We all have to spend money, and we probably do it just about every day. People will generally try to stay within a budget and spend only what they can afford, but there are some situations in which people find themselves paying for things with money they do not necessarily have.
When we overspend, it can be simple for some people to justify the decision or ignore the consequences that going into debt can have. But this can be a slippery slope. Before a person realizes it, debt has built up, interest rates and fines are making it impossible to keep up with high payments and the debt becomes unmanageable. In these situations, it may be time to consider filing for bankruptcy.
But before that happens, it may be interesting to learn some consumer habits that can contribute to our overspending, even when we do not realize it.
There are specific situations in which consumers can often end up spending more money than they intended to, and they can be broken down into three different factors.
The purpose of a person’s purchase can have a huge impact on how much we end up spending. If we are shopping for these types of items, it can be easy to spend more money.
- Buying something embarrassing
- Buying something for someone else
- Buying something to enjoy an experience, rather than simply to make a purchase
Time is another huge factor in how people spend money. When people are shopping, they may want to avoid these time-related scenarios that can make it easy to overspend.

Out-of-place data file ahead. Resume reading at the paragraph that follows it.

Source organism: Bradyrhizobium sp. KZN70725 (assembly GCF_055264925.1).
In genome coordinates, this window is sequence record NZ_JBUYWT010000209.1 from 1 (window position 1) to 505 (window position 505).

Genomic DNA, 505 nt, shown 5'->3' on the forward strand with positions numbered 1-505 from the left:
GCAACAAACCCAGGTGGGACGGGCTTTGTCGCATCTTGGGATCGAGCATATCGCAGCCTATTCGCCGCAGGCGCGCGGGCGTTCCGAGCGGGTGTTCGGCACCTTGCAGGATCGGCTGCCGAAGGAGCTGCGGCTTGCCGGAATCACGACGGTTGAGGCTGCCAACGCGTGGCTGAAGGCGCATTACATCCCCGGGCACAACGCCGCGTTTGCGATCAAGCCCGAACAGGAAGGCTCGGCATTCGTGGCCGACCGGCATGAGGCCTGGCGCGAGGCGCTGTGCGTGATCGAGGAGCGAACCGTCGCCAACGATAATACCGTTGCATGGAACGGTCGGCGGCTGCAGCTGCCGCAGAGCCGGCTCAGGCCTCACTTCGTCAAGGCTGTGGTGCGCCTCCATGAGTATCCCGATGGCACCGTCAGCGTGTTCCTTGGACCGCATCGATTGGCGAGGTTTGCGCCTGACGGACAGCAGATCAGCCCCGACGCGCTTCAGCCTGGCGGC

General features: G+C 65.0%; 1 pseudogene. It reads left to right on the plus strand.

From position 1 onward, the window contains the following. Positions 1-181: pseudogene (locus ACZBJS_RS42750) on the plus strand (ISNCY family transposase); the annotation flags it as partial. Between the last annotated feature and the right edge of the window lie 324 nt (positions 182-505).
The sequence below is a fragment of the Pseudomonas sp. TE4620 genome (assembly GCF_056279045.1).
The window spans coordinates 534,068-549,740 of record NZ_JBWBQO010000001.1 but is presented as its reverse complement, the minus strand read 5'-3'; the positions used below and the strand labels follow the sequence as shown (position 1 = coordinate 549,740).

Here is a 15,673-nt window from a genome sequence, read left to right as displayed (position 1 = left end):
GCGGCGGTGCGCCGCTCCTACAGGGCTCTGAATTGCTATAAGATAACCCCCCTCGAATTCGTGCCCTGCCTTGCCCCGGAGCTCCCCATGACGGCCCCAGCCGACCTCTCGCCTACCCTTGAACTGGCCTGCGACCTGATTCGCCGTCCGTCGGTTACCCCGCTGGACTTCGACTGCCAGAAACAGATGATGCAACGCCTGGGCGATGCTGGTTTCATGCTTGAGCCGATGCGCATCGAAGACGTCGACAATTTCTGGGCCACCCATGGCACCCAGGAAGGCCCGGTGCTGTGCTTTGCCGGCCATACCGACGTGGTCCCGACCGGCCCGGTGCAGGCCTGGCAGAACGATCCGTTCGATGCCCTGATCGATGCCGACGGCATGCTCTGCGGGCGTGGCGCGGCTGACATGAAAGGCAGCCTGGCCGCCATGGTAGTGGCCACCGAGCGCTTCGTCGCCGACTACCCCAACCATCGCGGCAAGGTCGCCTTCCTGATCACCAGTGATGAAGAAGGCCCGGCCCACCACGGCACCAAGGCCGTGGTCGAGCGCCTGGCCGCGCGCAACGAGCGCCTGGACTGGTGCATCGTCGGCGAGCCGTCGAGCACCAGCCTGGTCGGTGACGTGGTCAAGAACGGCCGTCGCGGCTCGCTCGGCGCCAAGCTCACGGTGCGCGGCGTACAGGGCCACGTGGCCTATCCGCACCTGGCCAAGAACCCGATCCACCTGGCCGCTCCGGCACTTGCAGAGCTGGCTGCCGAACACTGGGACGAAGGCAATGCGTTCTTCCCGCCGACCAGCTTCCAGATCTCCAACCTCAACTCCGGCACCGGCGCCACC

- Shopping when stores are not crowded
- Shopping as a way to kill some time
Finally, the resources we are using to shop can cloud our judgment. It can be easy to spend more if you run into these situations.
- Spreading money across multiple bank accounts, making it difficult to keep track of how much is in each one
- Not keeping records of significant recent and future payments
Even everyday situations and seemingly harmless spending habits can have a huge impact on our bank accounts. Seeing how easy it can be to overspend might encourage people across New Jersey to pay attention to their own habits and look out for similar situations to avoid.
Source: The Huffington Post, “5 Moments When You’re Most Likely To Overspend,” Candace Braun Davison, Aug. 30, 2013
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